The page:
OWENSBORO, Ky. (WEHT) Kentucky students are back in the classroom after Labor Day Weekend, and an Owensboro-based program that started a few years ago to help some from becoming truant, is expanding to other districts. It’s helping more students and their parents.
Students at Meadow Lands Elementary were back at their desks and in the hallways after their three-day weekend. Principal Kevin Lowe says some students in the past had trouble attending every day.
“That could be anything from things going on with their families to health issues, to personal issues, or just not wanting to come to school in general,” he recalled.
Meadow Lands was one of three Owensboro and Daviess County schools that joined GRADD’s program that tackled student educational neglect three years ago. The program has expanded to include all elementary schools in the DCPS District, three elementary schools in the OPS District, and this year has added the elementary schools of the McLean County Public Schools District.
The program had a 91% success rate last school year. This means only a handful of the families served were referred to child protective services. The program includes meeting with parents to address the root of students missing school, and fix them.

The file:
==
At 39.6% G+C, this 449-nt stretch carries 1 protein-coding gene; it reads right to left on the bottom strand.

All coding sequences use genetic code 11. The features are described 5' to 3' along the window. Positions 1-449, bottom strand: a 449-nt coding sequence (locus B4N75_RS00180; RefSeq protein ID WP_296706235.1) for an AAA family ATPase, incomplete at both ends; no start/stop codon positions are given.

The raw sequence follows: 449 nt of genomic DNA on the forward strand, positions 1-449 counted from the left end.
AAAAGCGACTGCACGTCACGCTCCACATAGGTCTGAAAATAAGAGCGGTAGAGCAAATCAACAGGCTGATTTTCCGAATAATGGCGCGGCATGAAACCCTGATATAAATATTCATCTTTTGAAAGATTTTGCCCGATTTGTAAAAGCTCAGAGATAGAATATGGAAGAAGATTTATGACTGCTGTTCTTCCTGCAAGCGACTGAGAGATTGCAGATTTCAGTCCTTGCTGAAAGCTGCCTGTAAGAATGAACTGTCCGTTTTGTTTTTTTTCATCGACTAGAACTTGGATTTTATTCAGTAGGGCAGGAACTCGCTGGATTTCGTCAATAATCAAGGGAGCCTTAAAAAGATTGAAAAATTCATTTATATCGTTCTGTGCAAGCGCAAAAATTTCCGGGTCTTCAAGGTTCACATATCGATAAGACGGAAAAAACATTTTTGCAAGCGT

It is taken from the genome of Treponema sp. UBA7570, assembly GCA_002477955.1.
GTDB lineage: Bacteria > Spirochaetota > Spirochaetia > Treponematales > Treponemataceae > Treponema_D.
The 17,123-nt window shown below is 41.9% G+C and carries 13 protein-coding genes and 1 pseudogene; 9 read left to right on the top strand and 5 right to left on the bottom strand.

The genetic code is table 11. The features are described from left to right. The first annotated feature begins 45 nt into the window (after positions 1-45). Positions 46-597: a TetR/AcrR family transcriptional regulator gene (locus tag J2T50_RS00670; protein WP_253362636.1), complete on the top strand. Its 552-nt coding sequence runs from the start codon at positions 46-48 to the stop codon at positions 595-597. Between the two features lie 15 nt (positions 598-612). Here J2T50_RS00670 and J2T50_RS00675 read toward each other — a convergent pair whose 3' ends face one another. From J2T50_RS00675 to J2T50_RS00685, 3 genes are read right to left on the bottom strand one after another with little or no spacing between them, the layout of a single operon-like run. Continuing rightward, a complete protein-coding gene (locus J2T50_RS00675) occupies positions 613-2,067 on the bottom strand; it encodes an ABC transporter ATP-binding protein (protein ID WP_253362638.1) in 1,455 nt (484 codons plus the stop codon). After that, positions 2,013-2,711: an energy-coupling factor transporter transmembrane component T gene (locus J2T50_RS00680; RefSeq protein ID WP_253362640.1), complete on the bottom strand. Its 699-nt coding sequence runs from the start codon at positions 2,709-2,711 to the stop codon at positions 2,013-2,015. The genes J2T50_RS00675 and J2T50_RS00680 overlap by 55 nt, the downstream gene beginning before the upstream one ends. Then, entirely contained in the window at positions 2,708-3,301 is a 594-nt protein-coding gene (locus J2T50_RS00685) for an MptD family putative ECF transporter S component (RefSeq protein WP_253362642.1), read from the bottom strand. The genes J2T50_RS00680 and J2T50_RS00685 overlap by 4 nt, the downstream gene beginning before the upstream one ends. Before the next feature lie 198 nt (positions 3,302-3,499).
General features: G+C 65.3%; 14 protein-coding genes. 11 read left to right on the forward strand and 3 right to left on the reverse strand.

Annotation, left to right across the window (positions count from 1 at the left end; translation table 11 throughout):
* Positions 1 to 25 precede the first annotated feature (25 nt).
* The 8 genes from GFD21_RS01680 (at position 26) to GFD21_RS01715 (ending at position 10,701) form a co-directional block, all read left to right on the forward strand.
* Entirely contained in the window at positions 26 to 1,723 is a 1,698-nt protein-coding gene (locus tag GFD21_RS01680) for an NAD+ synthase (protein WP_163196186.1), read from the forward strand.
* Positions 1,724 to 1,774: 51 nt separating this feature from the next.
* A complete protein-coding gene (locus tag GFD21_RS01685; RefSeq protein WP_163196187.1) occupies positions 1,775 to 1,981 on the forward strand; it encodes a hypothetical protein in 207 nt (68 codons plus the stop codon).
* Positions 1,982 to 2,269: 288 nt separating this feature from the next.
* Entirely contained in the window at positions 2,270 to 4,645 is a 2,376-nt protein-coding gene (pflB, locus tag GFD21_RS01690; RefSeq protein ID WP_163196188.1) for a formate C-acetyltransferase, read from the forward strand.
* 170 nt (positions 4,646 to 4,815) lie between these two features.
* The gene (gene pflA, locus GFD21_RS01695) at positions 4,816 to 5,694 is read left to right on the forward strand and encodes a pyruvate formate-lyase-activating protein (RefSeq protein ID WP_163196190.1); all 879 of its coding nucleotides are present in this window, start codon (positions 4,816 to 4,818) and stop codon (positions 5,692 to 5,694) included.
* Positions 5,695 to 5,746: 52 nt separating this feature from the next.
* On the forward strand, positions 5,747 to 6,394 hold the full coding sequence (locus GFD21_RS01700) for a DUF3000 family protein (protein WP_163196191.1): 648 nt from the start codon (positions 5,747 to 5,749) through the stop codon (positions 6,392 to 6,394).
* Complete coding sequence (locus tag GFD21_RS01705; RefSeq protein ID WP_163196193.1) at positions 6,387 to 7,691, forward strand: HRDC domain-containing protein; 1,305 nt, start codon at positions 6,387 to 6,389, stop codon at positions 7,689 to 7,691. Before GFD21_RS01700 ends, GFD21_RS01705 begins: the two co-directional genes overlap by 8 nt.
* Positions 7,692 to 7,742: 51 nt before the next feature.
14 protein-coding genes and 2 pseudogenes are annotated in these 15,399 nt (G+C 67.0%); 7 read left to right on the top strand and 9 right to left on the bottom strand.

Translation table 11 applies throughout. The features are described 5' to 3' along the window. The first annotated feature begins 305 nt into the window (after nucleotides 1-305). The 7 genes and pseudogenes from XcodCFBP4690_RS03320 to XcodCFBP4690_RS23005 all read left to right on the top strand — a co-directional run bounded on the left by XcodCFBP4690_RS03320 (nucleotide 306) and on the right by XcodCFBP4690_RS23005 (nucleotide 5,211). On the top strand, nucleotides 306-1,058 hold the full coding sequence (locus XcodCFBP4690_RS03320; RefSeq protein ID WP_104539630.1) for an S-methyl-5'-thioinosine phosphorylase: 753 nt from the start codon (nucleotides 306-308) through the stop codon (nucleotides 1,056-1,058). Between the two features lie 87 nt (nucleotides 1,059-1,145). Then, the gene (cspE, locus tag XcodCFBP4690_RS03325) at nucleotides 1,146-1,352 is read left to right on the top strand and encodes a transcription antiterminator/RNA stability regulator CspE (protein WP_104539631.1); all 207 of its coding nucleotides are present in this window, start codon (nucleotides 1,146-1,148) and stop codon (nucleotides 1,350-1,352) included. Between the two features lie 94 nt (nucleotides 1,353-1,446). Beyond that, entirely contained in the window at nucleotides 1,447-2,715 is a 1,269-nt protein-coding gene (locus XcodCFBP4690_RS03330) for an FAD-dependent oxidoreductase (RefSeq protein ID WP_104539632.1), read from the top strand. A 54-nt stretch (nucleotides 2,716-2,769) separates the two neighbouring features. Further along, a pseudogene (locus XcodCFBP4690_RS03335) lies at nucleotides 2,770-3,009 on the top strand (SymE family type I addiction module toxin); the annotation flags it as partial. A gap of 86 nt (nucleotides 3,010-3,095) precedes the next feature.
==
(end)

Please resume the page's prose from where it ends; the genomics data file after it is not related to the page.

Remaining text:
“We may see that if there’s some behavioral concerns, that us offering families in home services can help with that. It could be as simple as working with them on morning routine,” said Kristy James of GRADD.
In 2018 the Green River Area Development District was given a grant to help kids overcome obstacles and prevent referrals to Child Protective Services when a child, 5 to 11 years old, has missed several days of school without an acceptable excuse. The prevention program is a collaborative partnership between GRADD, DCBS/CPS, and school districts.
“We saw a great change in our students that were referred for that program. A lot more students involved in coming, or if they did have to miss for any reasons, the parents were right on board for why they were missing,” Lowe said.
James says they want to reach up to 250 families this school year, after helping 176 last year and looks to cover all seven counties in GRADD’s region in the future.
“We saw the need that we had in Owensboro and Daviess County, and how it was working, and the success rate of the program, and so, our agency thought this would be a great time to expand,” said James.
(This story was originally published on September 7, 2021)